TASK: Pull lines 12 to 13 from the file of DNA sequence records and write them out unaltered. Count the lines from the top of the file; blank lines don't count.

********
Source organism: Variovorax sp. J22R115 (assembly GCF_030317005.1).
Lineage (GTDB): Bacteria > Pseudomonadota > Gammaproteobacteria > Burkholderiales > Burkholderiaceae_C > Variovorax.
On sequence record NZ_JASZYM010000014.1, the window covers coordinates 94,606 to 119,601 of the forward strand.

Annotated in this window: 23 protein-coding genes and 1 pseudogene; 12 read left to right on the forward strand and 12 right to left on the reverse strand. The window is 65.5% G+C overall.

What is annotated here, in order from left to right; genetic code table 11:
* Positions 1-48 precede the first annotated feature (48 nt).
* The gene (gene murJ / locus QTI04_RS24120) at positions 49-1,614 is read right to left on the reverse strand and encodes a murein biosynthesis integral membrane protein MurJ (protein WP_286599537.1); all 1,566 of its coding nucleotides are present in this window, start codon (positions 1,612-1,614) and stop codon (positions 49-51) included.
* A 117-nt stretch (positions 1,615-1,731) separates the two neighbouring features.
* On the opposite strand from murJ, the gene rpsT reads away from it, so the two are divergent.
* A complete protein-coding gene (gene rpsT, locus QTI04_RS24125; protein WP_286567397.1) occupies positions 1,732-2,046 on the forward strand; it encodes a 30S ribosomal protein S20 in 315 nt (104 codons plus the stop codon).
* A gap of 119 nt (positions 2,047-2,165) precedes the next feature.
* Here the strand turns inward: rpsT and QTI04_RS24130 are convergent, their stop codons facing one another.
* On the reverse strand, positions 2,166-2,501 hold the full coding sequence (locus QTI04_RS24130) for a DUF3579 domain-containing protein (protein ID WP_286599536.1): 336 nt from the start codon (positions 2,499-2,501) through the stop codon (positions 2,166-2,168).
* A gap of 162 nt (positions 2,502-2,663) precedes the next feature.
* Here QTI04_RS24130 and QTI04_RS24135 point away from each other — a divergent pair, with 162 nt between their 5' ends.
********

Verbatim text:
* Here the strand turns inward: rpsT and QTI04_RS24130 are convergent, their stop codons facing one another.
* On the reverse strand, positions 2,166-2,501 hold the full coding sequence (locus QTI04_RS24130) for a DUF3579 domain-containing protein (protein ID WP_286599536.1): 336 nt from the start codon (positions 2,499-2,501) through the stop codon (positions 2,166-2,168).